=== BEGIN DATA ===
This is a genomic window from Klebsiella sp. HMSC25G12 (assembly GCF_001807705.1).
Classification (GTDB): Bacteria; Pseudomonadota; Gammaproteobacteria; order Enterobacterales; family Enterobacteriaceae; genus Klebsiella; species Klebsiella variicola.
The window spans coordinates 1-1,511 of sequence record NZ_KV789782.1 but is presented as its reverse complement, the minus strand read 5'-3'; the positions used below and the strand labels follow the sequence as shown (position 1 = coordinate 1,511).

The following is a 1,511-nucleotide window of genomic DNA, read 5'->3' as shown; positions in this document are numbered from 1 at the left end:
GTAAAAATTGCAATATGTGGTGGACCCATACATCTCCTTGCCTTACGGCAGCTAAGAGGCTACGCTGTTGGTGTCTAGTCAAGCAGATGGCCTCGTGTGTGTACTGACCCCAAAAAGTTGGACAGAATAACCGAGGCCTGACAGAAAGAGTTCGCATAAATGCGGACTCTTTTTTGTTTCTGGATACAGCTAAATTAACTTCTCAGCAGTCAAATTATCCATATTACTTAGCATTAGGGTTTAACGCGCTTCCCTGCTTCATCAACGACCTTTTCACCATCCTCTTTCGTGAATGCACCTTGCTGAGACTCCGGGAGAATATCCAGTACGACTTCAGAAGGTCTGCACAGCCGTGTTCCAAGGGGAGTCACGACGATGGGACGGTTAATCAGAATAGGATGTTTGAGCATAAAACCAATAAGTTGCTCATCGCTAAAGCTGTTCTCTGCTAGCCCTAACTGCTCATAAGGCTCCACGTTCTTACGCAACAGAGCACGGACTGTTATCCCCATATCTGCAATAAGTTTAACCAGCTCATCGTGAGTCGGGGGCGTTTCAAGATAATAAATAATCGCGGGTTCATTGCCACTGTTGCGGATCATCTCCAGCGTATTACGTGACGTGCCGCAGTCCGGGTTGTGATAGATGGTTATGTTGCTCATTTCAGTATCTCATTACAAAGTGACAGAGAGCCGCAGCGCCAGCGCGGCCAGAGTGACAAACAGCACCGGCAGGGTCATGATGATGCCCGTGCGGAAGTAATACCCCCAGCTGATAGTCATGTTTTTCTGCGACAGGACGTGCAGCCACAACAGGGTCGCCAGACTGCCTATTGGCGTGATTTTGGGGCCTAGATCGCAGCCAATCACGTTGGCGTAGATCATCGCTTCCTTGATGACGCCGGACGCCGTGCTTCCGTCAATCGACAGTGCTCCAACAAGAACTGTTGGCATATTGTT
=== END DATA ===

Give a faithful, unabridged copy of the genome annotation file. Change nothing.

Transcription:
This is a genomic window from Klebsiella sp. HMSC25G12 (assembly GCF_001807705.1).
Classification (GTDB): Bacteria; Pseudomonadota; Gammaproteobacteria; order Enterobacterales; family Enterobacteriaceae; genus Klebsiella; species Klebsiella variicola.
The window spans coordinates 1-1,511 of sequence record NZ_KV789782.1 but is presented as its reverse complement, the minus strand read 5'-3'; the positions used below and the strand labels follow the sequence as shown (position 1 = coordinate 1,511).

The following is a 1,511-nucleotide window of genomic DNA, read 5'->3' as shown; positions in this document are numbered from 1 at the left end:
GTAAAAATTGCAATATGTGGTGGACCCATACATCTCCTTGCCTTACGGCAGCTAAGAGGCTACGCTGTTGGTGTCTAGTCAAGCAGATGGCCTCGTGTGTGTACTGACCCCAAAAAGTTGGACAGAATAACCGAGGCCTGACAGAAAGAGTTCGCATAAATGCGGACTCTTTTTTGTTTCTGGATACAGCTAAATTAACTTCTCAGCAGTCAAATTATCCATATTACTTAGCATTAGGGTTTAACGCGCTTCCCTGCTTCATCAACGACCTTTTCACCATCCTCTTTCGTGAATGCACCTTGCTGAGACTCCGGGAGAATATCCAGTACGACTTCAGAAGGTCTGCACAGCCGTGTTCCAAGGGGAGTCACGACGATGGGACGGTTAATCAGAATAGGATGTTTGAGCATAAAACCAATAAGTTGCTCATCGCTAAAGCTGTTCTCTGCTAGCCCTAACTGCTCATAAGGCTCCACGTTCTTACGCAACAGAGCACGGACTGTTATCCCCATATCTGCAATAAGTTTAACCAGCTCATCGTGAGTCGGGGGCGTTTCAAGATAATAAATAATCGCGGGTTCATTGCCACTGTTGCGGATCATCTCCAGCGTATTACGTGACGTGCCGCAGTCCGGGTTGTGATAGATGGTTATGTTGCTCATTTCAGTATCTCATTACAAAGTGACAGAGAGCCGCAGCGCCAGCGCGGCCAGAGTGACAAACAGCACCGGCAGGGTCATGATGATGCCCGTGCGGAAGTAATACCCCCAGCTGATAGTCATGTTTTTCTGCGACAGGACGTGCAGCCACAACAGGGTCGCCAGACTGCCTATTGGCGTGATTTTGGGGCCTAGATCGCAGCCAATCACGTTGGCGTAGATCATCGCTTCCTTGATGACGCCGGACGCCGTGCTTCCGTCAATCGACAGTGCTCCAACAAGAACTGTTGGCATATTGTT